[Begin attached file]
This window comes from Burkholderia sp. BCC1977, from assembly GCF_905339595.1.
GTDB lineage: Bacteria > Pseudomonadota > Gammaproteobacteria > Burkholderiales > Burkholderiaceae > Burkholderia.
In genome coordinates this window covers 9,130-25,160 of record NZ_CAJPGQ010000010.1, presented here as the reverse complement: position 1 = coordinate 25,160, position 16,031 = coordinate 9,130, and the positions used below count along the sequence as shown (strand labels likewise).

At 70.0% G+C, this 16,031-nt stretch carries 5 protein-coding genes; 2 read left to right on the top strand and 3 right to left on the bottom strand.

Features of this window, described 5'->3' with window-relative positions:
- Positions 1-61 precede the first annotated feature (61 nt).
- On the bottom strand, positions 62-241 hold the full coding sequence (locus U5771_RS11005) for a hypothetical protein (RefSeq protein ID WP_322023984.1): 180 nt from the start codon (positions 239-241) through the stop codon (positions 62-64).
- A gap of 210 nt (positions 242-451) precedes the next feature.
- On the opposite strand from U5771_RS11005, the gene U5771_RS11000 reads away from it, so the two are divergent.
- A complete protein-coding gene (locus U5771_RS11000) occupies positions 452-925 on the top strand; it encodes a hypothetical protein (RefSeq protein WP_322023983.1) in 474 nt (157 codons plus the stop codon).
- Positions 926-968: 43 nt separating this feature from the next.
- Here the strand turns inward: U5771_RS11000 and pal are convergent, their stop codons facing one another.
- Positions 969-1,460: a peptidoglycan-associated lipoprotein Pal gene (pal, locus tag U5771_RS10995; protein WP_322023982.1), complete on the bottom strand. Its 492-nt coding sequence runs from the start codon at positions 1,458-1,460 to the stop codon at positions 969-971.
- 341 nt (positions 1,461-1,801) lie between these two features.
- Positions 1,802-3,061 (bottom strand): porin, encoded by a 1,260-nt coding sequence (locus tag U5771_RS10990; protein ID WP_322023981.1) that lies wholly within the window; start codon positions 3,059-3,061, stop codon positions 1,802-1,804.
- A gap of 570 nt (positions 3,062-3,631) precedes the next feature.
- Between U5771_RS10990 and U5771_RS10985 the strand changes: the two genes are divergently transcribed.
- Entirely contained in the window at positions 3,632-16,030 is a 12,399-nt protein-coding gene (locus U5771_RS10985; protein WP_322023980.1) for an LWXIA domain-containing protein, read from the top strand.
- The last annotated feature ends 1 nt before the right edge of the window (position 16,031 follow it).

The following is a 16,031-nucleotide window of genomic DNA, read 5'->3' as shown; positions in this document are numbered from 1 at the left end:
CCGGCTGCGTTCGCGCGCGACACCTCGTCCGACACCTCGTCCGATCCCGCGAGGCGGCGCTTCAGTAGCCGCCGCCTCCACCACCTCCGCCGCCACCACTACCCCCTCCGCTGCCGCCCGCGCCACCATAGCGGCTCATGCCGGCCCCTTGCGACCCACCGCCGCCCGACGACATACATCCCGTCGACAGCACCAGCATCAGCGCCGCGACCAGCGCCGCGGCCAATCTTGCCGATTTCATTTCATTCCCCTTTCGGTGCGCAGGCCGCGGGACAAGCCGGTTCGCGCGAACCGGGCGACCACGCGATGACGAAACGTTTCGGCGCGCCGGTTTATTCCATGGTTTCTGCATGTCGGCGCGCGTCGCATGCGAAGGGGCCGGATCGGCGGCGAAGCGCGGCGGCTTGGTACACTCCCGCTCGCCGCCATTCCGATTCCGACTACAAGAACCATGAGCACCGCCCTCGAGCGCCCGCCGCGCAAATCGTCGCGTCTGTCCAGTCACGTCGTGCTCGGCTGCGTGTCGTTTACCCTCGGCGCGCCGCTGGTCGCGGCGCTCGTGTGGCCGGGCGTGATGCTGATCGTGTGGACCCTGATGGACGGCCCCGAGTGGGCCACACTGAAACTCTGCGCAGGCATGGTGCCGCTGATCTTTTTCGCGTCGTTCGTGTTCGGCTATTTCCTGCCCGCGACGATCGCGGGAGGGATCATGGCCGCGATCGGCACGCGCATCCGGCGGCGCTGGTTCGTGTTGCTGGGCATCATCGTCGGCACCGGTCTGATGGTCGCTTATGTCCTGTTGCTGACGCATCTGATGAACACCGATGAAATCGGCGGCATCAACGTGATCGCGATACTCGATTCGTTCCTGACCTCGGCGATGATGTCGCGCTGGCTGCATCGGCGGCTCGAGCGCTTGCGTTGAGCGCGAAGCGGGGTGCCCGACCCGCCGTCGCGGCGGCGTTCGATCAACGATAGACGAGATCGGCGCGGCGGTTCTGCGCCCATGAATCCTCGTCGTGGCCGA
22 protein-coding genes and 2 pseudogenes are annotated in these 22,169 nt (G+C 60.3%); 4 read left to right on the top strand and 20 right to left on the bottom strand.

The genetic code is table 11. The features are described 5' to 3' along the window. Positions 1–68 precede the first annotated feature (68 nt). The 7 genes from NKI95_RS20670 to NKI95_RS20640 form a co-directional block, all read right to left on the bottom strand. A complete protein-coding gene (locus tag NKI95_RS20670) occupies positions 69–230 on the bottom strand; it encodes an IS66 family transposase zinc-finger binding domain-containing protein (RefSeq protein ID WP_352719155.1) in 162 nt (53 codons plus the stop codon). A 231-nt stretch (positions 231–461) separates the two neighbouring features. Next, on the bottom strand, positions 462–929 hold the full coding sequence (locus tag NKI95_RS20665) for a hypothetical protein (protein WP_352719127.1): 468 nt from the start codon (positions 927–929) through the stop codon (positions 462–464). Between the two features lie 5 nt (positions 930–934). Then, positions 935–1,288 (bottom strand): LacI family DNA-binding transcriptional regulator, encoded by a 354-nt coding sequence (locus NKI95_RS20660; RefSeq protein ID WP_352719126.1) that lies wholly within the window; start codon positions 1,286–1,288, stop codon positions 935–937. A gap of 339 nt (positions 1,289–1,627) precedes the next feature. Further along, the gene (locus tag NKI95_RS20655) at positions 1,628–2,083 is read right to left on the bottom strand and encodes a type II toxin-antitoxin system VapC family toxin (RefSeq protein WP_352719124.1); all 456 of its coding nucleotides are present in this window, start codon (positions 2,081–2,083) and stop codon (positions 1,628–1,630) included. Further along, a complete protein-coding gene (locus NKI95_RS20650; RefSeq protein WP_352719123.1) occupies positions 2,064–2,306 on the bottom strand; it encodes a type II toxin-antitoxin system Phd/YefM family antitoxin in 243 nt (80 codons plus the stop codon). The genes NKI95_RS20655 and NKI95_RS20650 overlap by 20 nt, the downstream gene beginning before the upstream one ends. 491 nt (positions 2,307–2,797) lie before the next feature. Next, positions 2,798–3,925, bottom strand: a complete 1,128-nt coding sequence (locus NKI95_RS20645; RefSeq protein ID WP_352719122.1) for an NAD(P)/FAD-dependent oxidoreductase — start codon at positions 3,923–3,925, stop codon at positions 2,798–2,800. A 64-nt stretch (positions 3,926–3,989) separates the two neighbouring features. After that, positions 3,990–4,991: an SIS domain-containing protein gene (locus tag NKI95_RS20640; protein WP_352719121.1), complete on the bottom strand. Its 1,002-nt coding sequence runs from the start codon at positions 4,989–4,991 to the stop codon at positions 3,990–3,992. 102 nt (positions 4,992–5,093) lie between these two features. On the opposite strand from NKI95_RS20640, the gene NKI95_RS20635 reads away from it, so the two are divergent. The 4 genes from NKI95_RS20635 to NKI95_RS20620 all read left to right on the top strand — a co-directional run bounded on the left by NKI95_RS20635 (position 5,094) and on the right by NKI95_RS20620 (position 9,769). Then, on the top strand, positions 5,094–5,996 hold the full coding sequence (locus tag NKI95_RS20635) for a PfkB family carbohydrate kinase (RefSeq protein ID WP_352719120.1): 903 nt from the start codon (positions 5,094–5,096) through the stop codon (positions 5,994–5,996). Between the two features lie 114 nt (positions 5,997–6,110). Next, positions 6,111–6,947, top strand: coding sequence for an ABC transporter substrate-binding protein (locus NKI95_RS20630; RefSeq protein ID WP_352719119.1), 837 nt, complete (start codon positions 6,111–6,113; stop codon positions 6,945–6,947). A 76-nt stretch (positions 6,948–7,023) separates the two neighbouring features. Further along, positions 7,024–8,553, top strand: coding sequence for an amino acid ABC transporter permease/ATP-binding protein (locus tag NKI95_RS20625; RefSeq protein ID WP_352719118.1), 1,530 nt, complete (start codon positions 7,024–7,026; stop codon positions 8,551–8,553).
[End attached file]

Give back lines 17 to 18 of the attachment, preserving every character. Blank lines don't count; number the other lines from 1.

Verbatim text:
- Between U5771_RS10990 and U5771_RS10985 the strand changes: the two genes are divergently transcribed.
- Entirely contained in the window at positions 3,632-16,030 is a 12,399-nt protein-coding gene (locus U5771_RS10985; protein WP_322023980.1) for an LWXIA domain-containing protein, read from the top strand.